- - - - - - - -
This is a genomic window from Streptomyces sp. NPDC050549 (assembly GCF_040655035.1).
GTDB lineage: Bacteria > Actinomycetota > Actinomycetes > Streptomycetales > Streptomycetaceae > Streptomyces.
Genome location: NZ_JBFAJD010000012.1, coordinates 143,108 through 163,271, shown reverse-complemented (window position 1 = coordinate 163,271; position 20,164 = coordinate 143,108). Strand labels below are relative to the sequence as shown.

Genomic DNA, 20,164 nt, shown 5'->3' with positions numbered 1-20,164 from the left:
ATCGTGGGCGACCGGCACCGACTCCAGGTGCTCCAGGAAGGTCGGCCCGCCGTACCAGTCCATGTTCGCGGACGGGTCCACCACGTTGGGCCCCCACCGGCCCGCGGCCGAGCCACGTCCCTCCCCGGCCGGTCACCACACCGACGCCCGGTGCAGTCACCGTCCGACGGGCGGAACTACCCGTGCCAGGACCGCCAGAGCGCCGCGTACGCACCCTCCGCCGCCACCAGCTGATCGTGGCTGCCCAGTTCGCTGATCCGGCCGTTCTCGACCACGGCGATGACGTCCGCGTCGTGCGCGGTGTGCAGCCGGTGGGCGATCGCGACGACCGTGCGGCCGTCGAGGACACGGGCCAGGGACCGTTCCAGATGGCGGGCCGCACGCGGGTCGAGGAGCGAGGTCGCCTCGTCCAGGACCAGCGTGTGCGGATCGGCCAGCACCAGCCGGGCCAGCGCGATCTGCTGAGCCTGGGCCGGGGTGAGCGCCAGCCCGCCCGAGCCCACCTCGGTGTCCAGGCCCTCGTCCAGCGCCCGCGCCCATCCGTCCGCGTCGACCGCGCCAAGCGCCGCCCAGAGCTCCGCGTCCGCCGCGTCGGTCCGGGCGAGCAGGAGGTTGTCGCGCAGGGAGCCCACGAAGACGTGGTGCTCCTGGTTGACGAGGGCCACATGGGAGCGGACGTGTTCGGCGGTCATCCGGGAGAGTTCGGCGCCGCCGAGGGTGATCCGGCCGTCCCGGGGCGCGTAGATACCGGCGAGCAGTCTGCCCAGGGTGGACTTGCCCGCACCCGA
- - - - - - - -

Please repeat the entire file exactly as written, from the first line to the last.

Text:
This is a genomic window from Streptomyces sp. NPDC050549 (assembly GCF_040655035.1).
GTDB lineage: Bacteria > Actinomycetota > Actinomycetes > Streptomycetales > Streptomycetaceae > Streptomyces.
Genome location: NZ_JBFAJD010000012.1, coordinates 143,108 through 163,271, shown reverse-complemented (window position 1 = coordinate 163,271; position 20,164 = coordinate 143,108). Strand labels below are relative to the sequence as shown.

Genomic DNA, 20,164 nt, shown 5'->3' with positions numbered 1-20,164 from the left:
ATCGTGGGCGACCGGCACCGACTCCAGGTGCTCCAGGAAGGTCGGCCCGCCGTACCAGTCCATGTTCGCGGACGGGTCCACCACGTTGGGCCCCCACCGGCCCGCGGCCGAGCCACGTCCCTCCCCGGCCGGTCACCACACCGACGCCCGGTGCAGTCACCGTCCGACGGGCGGAACTACCCGTGCCAGGACCGCCAGAGCGCCGCGTACGCACCCTCCGCCGCCACCAGCTGATCGTGGCTGCCCAGTTCGCTGATCCGGCCGTTCTCGACCACGGCGATGACGTCCGCGTCGTGCGCGGTGTGCAGCCGGTGGGCGATCGCGACGACCGTGCGGCCGTCGAGGACACGGGCCAGGGACCGTTCCAGATGGCGGGCCGCACGCGGGTCGAGGAGCGAGGTCGCCTCGTCCAGGACCAGCGTGTGCGGATCGGCCAGCACCAGCCGGGCCAGCGCGATCTGCTGAGCCTGGGCCGGGGTGAGCGCCAGCCCGCCCGAGCCCACCTCGGTGTCCAGGCCCTCGTCCAGCGCCCGCGCCCATCCGTCCGCGTCGACCGCGCCAAGCGCCGCCCAGAGCTCCGCGTCCGCCGCGTCGGTCCGGGCGAGCAGGAGGTTGTCGCGCAGGGAGCCCACGAAGACGTGGTGCTCCTGGTTGACGAGGGCCACATGGGAGCGGACGTGTTCGGCGGTCATCCGGGAGAGTTCGGCGCCGCCGAGGGTGATCCGGCCGTCCCGGGGCGCGTAGATACCGGCGAGCAGTCTGCCCAGGGTGGACTTGCCCGCACCCGA